Location: Orange Farm, South Africa
AUDIO: Recycling initiative in Orange Farm.
CUE: Informal settlements are synonymous with all sorts of problems: shacks, lack of water and sanitation and dumpsites. In South Africa, images of service delivery protests have become a common feature. However, residents of the Orange farm community, 45 kilometres to the South of Johannesburg, are not waiting for the government to solve their problems. A grassroots initiative here aims to clear dumpsites through recycling. Davison Mudzingwa finds out more.
FX 1: GATE OPENING—00:05(Play, Fade Under)
LINK 1: 58-year-old Simon Sejutla has been opening this gate for the past fours years. This fenced property is noticeable by a medium sized corrugated warehouse and large recycling bins. This is the half-way house for waste collected in the Orange Farm community before it’s sold to recycling plants.
CLIP 1: SIMON—00:07”
I sort them, clean up and pay those who bring the waste.
LINK 2: Sejutla says although R800 he gets each month is not enough for all the basics he needs, he is grateful that he can at least support his family.
CLIP 2: GLADYS—00:07”
When we started the project of recycling, it started as a food gardening project…and we started checking the environment of our community
LINK 3: Gladys Mokolo, together with other women in Orange Farm, 30 years ago founded the Itsoseng Women’s recycling project. Literally translated, Itsoseng means Do-It-Yourself. This is slowly becoming a reality for these community members who are achieving two goals: a clean environment and income generation.
CLIP 3: GLADYS—00:15”
We have managed to assist a lot of families…because people are bringing all the waste and get something out of that.
LINK 4: Jabusile Bhengu is one of those referred to by Mokolo, she has worked with the project for three years.
FX: SHUFFLING OF WASTE—00:07” (Fade In , Play Under)
LINK 5: She is busy arranging waste at a shopping mall under an unusual hot winter sun.
CLIP 4: JABUSILE—00:09”
For me it has changed a lot because…because without finance nothing is easy
LINK 6: This mother of an 18-year-old son is proud that her efforts to recycle waste assist the government in sustainable environment management. However, it’s more than that. Jabusile pauses the shuffling and arranging of waste for a moment, and for the first time, with a glittering smile on her face she explains how she manages to educate her son who is studying Computers at a local college.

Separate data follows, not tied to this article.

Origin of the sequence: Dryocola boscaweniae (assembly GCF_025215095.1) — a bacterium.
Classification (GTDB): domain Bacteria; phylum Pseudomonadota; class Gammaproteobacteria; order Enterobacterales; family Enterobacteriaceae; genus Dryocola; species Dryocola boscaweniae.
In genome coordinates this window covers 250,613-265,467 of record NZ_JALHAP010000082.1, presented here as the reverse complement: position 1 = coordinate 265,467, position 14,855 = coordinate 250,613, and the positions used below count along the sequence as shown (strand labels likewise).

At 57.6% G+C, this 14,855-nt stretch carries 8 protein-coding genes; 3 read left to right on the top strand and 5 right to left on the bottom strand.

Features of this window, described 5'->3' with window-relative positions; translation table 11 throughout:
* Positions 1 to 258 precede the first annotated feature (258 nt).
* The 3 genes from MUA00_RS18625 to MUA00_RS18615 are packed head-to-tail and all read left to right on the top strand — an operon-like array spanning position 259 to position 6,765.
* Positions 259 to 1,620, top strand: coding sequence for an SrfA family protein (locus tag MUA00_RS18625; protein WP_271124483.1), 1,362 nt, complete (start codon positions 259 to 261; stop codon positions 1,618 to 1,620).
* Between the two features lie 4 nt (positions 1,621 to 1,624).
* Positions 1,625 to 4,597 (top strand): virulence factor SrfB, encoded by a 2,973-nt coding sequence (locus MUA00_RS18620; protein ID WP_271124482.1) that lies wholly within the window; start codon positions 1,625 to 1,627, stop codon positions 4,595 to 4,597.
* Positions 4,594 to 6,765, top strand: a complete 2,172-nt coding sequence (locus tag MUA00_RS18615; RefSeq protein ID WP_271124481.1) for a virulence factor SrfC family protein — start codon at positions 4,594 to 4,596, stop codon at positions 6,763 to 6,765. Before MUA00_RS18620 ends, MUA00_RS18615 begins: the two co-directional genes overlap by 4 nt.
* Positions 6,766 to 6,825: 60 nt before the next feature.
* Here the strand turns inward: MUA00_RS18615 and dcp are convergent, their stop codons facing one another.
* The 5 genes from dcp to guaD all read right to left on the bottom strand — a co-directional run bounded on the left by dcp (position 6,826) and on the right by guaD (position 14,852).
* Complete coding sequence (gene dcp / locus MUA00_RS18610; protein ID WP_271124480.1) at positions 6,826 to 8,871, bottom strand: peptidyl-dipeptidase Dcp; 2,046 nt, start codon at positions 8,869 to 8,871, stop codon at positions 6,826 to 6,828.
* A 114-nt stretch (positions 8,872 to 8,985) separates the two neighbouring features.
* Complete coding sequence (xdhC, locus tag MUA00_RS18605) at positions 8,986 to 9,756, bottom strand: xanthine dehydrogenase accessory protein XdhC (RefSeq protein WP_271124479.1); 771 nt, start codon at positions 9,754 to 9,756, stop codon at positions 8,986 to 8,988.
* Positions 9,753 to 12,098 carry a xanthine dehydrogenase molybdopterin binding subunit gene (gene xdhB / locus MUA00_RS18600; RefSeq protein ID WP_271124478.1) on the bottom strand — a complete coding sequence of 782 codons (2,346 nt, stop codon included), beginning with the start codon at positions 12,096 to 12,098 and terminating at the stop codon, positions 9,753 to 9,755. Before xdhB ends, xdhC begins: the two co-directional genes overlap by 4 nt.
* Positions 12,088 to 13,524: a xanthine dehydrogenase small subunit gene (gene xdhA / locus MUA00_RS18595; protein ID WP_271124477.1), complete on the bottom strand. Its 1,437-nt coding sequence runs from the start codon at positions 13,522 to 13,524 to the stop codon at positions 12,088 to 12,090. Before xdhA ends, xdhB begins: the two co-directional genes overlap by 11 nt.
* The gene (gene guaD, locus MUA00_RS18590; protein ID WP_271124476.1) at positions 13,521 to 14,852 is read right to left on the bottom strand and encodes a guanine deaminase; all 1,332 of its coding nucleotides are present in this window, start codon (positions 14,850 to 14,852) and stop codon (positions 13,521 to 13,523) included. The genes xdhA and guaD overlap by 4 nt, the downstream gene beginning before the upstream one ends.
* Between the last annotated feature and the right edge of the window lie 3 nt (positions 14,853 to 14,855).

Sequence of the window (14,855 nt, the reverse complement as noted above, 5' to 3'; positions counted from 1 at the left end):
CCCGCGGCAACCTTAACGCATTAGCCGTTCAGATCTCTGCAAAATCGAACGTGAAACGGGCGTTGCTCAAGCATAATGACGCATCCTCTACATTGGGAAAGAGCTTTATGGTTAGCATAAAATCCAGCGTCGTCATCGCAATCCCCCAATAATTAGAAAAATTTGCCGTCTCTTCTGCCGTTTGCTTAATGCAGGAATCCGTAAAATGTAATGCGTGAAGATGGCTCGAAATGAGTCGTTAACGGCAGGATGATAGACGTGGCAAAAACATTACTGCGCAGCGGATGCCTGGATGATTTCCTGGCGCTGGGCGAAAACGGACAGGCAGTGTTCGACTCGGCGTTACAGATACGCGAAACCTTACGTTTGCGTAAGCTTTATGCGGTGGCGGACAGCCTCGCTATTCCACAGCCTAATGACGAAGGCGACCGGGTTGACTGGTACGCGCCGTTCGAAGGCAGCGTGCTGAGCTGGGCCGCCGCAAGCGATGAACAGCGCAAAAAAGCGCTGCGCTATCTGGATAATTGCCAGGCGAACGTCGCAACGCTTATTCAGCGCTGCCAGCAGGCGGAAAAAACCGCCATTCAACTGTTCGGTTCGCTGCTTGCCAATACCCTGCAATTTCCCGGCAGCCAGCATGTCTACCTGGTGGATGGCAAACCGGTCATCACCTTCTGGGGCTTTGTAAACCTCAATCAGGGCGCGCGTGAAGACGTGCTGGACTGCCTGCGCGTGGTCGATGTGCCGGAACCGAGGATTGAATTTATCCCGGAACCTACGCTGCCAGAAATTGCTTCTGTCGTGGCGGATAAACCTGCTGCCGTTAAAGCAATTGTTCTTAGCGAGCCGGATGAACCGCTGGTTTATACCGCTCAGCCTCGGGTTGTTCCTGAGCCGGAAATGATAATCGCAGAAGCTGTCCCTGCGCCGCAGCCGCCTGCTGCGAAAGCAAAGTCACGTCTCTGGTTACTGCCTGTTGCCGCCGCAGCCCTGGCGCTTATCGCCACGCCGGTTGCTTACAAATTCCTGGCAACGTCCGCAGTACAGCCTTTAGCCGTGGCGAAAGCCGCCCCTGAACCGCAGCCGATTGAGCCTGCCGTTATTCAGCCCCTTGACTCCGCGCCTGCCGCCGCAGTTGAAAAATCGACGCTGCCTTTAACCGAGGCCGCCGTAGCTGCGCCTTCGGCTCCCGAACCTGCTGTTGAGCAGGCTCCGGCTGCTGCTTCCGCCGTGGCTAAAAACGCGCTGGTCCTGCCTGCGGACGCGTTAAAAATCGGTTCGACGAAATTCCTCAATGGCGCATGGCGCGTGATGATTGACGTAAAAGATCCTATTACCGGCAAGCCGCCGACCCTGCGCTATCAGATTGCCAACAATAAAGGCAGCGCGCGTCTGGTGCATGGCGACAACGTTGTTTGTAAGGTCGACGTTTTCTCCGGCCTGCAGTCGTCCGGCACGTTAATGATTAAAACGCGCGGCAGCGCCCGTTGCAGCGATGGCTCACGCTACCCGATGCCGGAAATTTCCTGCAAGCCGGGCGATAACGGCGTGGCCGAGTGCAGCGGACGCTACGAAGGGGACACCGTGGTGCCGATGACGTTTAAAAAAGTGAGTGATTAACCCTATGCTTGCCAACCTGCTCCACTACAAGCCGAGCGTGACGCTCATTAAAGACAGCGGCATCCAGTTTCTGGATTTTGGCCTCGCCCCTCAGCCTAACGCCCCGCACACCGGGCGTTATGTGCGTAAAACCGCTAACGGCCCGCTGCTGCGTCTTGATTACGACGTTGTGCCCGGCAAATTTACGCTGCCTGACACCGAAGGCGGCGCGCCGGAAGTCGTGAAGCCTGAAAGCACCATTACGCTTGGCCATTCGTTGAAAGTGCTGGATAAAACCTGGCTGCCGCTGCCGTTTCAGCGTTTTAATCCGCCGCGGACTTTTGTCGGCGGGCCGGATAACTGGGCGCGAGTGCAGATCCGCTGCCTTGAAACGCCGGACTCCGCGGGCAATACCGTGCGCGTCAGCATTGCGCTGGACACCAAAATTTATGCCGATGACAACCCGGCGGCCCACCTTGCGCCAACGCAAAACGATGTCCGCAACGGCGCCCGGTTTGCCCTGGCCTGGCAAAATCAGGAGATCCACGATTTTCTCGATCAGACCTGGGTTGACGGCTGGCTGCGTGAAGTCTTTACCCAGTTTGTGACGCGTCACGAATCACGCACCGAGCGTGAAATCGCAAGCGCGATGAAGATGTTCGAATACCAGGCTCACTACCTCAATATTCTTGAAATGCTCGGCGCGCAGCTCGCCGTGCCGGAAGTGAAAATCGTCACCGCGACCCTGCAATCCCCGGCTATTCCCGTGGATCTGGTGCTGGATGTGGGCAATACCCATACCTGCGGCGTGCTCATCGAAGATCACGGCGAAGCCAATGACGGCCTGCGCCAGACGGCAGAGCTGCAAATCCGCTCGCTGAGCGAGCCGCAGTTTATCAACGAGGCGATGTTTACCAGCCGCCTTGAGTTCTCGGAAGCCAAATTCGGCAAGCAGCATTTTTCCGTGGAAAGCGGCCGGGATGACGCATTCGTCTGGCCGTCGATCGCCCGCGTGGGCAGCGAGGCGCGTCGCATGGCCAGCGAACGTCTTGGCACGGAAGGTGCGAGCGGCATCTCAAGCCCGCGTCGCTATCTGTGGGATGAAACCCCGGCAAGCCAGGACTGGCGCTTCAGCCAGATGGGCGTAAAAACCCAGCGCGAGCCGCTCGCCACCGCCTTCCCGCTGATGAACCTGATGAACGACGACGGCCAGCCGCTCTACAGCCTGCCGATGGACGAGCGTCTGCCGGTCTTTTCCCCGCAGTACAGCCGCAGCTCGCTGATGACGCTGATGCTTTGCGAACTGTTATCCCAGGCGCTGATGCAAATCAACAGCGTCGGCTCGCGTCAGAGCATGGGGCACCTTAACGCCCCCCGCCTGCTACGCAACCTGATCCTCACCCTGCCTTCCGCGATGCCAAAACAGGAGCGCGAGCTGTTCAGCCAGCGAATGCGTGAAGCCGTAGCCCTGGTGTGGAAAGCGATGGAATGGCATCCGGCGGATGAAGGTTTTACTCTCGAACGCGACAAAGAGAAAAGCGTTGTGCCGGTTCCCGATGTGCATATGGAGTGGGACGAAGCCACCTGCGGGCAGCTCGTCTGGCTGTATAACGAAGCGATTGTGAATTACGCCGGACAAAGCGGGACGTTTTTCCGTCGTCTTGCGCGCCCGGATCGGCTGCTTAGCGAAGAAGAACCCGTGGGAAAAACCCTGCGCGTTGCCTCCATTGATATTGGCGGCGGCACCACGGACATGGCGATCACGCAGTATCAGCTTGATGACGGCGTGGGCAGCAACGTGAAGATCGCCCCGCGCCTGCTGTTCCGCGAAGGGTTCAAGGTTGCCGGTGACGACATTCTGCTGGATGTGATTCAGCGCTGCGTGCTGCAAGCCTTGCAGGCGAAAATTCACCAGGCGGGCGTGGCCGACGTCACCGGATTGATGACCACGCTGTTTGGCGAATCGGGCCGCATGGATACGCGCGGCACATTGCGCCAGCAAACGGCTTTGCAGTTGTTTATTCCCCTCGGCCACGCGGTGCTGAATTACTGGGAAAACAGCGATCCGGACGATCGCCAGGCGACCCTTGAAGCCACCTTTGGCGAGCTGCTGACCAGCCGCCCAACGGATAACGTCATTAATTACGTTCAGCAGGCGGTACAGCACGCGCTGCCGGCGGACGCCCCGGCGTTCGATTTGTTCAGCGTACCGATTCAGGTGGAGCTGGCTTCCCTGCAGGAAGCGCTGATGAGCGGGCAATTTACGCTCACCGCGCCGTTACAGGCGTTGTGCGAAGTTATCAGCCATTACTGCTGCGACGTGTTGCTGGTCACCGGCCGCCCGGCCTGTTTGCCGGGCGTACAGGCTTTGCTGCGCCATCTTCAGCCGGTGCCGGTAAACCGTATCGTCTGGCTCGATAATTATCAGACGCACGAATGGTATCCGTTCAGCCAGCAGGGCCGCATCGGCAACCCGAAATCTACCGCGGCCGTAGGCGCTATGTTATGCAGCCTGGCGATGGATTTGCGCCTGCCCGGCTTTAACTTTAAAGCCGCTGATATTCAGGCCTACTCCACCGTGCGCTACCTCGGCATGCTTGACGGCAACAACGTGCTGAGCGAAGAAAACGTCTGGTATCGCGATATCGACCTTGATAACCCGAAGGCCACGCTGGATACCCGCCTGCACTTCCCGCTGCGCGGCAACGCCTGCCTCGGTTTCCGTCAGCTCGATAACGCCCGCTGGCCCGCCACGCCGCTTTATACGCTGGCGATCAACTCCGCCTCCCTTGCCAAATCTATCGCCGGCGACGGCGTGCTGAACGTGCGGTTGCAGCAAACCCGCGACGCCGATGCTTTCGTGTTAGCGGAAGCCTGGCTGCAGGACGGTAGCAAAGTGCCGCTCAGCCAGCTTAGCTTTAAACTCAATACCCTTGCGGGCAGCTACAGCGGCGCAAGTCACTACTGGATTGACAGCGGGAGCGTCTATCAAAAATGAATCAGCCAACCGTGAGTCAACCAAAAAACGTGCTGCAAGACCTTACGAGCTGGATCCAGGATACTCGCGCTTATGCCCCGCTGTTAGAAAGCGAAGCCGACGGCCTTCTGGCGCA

CLIP 5: GLADYS—00:07”
I’m paying him out of this…I feel very happy (laughs)
LINK 7: Bricks Mokolo is a popular figure here in this community. Not only is he known as a former soccer player and fierce political activist during the apartheid era, the soft-spoken man is now heavily involved in community development projects like this one. He helps with the collection of waste from various centres of the community, driving the single two tonne truck they own.
FX: TRUCK DRIVING—00:10” (Fade In, Play, FadeUnder)
CLIP 6: BRICKS—00:10”
We have realised that to educate members of the community…generates income
LINK 8: But is it easy to gather and sort the waste for ordinary members of the community?
CLIP 9: BRICKS—00:20”
It is easy to sort waste…make compost that fertilise the soil and grow vegetables.
LINK 9: Having survived over the years on a shoestring budget, Gladys Mokolo has one goal in mind.
CLIP 10: GLADYS—00:25”
I think one day the project will be a company…for me it’s a big, big thing.
LINK 10: Despite glaring challenges such as lack of government support and resources, the survival of this initiative has shown how grassroots solutions can overcome local challenges.
For the Twenty Ten Project, this is Davison Mudzingwa in the Orange Farm Community South Africa.